Painting a Pyramid


by Henry E. Dudeney

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There are seven primary colors of the solar spectrum - violet, indigo, blue, green, yellow, orange, and red (or "Vibgyor").

This puzzle concerns the painting of the four sides of a tetrahedron, or triangular pyramid. Each time no more than four colors from the solar spectrum can be used to paint a pyramid.

The question is in how many unique ways may the triangular pyramid be colored, using in every case one, two, three, or four colors of the solar spectrum? A side can only receive a single color, and no side can be left uncolored. The crucial point of the challenge is careful selection of the painting scheme in order to avoid the repetitions of the pyramids. In other words if a colored pyramid cannot be placed so that it exactly resembles in its colors and their relative order another pyramid, then they both are different. Otherwise they are the same. Remember that one way would be to color all four sides red, another to color two sides green, and the remaining sides yellow and blue; and so on.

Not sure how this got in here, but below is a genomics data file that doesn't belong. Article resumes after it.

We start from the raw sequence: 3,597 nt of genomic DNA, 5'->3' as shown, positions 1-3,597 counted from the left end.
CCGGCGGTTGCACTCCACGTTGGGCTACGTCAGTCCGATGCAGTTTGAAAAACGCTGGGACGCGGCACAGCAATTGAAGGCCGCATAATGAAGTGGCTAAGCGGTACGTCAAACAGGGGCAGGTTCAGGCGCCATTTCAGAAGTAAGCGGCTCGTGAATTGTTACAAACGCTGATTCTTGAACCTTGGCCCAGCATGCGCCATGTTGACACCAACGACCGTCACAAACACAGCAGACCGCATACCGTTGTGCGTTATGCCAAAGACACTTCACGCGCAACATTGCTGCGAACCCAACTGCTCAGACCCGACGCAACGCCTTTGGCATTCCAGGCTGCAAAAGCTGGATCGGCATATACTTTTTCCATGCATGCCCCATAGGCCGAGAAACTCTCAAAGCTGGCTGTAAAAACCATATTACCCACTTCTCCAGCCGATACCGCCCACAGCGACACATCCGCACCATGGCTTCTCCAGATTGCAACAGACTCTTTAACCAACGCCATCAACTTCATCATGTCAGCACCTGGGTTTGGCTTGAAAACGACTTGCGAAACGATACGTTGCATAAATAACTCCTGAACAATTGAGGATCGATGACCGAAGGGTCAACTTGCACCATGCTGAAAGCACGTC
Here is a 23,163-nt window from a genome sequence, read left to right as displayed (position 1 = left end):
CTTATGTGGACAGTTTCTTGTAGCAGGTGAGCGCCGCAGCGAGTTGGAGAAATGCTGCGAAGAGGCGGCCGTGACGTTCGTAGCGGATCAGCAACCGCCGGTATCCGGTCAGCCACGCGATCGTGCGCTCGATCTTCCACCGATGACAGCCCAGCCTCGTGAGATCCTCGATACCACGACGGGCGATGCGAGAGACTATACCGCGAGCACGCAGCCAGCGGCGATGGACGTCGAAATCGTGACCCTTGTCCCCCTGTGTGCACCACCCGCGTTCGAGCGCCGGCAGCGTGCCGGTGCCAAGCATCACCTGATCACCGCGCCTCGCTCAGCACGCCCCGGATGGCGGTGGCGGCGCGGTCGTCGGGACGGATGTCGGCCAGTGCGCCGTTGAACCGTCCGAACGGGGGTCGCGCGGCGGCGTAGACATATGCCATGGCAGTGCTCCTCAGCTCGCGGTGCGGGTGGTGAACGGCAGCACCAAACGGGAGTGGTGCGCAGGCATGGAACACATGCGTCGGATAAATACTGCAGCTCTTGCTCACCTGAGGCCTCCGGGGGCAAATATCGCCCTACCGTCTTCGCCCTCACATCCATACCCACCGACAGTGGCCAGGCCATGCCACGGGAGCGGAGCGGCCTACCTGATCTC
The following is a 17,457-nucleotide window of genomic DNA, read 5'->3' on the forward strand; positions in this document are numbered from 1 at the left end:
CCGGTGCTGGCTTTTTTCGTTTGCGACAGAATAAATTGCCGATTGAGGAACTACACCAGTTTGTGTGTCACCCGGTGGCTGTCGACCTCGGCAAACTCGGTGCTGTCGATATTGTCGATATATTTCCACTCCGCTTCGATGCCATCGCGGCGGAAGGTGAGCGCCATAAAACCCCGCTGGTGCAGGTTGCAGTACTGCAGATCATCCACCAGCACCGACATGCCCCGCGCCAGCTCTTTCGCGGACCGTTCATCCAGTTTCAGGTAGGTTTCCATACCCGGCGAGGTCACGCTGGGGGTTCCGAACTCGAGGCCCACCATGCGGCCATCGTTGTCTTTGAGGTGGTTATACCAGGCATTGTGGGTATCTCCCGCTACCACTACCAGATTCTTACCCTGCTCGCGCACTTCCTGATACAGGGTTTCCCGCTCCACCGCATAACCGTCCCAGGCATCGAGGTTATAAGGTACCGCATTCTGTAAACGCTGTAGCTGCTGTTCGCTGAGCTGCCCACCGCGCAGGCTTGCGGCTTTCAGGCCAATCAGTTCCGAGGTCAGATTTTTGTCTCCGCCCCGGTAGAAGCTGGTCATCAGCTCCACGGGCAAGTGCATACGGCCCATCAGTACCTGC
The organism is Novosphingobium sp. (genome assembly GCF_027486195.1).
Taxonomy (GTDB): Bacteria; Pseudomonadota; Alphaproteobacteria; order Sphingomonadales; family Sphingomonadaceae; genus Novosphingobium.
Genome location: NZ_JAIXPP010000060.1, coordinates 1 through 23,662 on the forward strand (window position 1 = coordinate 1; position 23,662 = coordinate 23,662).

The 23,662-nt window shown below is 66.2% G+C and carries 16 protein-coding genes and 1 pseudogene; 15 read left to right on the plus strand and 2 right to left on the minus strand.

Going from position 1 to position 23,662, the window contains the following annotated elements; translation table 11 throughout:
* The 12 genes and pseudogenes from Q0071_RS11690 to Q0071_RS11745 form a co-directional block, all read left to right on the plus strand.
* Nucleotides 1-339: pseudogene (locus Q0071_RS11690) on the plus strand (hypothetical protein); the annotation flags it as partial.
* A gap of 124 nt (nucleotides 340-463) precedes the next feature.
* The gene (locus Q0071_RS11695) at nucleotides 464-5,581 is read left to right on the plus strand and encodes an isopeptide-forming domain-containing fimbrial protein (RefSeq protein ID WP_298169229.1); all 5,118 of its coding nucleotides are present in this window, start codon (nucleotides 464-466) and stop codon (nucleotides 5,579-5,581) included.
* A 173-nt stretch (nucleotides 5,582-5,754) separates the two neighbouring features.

Posted: April 30, 2009
PDF Version (89 KB)

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